Monday, February 25, 2019

Learn this to help your kid conquer their anxiety




Frozen hands, sweaty palms.  Butterflies taking up all the space in the stomach, no room for food.  Accelerated heart rate pulsating through the clothing.  No, I'm not talking about a teenager falling in love.  

Those were my symptoms.  Symptoms that I felt every time before my match during the 18 years on the WTA tour.  It was facing the unknown situation whereby the outcome has not yet revealed itself and I desperately wish for the outcome to swing my way that triggered them.  The anticipation into the future instead of staying at the present.

It is normal to feel anxious before a competition.  Competition in itself is not the problem.  The symptoms associated with anxiety are not the problem.  It's the experience that the child feels during and immediately following their performance on how you behave that dictates their association to competition and anxiety.  

Let me explain.  With anxieties, performance can suffer if the player can't get settled during the event.  While struggling in their match, your kid will look at you or sense you (if they're playing on a further court) for support and encouragement.  They are off balance.  They are doubting their ability to handle the situation.  During that intense moment, what you do and how you behave matter.  In fact, it matters a lot.  If they see your body language or facial expression of disapproval (shaking of the head, folding of the arms, tight jaw, pacing up and down, etc, etc) they will link your behaviors to their level of play.  You become a reflection of their performance. On the contrary is also true, if your body language projects poise and confidence, your superstar will hook on those cues as well.

You see, it's not what you say as much as it is what your body language projects during the most intense moment when your child looks your way.  You need to be mindful of what you do in the face of unpredictable situations.  You can choose to project positive vibes with poise and calmness or moan and groan on every unforced error and every mishap.  Whatever you choose, you can't be negative and positive at the same time.  So, choose wisely :-)

It is natural to feel anxious about the things that we want to do very well at.  Every child is different.  Some have the maturity to tame their anxiety symptoms and settle into their match quickly and others need extra support.  You want to be their solution, not become an added problem to their symptoms.

Best of luck this week.
Yours Truly,
Patricia


Monday, February 4, 2019

3 Practical Ways to Succeed with Your Child



As parents, we do the best that we can to provide for our child and to shield them from harm.  We want the best schools for them.  We want the best programs for them.  We want the best coach for them.  
We do absolutely everything we can externally to get our kids ahead.   With some parents more aggressive than others mind you.  All with the common goal of hoping our child to be successful.  And there is nothing wrong with that.  However, on our quest to help our kids grow, is it possible that we should demand the same from ourselves?  If we are asking them to handle the pressure better, the stress better, should we not be staying calm when they are not playing up to their potential?  If we are asking them to play with no fear, should we not show encouragement when they messed up?  If we are asking them to be mentally tougher, should we not show them how we prevail from our tough day?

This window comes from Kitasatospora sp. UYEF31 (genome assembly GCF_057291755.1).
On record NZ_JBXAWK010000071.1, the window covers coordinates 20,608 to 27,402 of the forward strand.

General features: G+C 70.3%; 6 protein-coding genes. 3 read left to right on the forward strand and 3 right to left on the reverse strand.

Here are the 3 practical ways to succeed with your child
  1. Share your fears and triumphs to inspire.  In our day to day life, we encounter all sorts of challenges.  Some we prevailed and others maybe not.  It's healthy for kids to hear that their parents have fears too just like them.  And how you try to find solutions to solve the issues just like them.  They need to hear the good, the bad, and the ugly: your fears; your success; and your failure.  They need to hear that you don't have a perfect day every day and you try again the next day.  Of course, it goes without saying that the fears we share need to be age appropriate.  
  2. Show what classy tennis parent looks like.   In the heat of competition, parents get totally immersed in their kid's match.  We have all seen parents lost it emotionally screaming at officials, other players, or getting into fist fights.  Let that be the other parents.  We are our kid's biggest cheerleader and role model.  How we carry ourselves make a huge impact on their well being.  Being a classy sport parent does not mean soft and mushy.   On the contrary, a classy sport parent projects poise and self-confidence.  By the way, a classy sport parent is not reserved only for moms.  Dads can be as well, think of Roger Federer.  
  3. Less is more.  No one feels worse than your child after a bad loss.  Lectures, especially after poor performances, rarely get registered.  Success is not always on the upswing.  And losing is not permanent.  It's the peaks and valleys that challenges the characters to promote growth.   And your child did not purposely torture you by performing poorly.  Best to put aside feedbacks for at least 24 hours to defuse strong emotions.  Let the coach do the tennis feedback and moms and dads stick with family values and behaviors.  
Coaches can only do so much to help our child with their success.  At the end of the day, no one loves and cares about our child at the level that we do.  So, if we want our child to be all that we hope them to be, it is worth the effort to also transform ourselves so we can succeed along with them.  No child left behind.  No parents left behind.

Yours Truly...
Patricia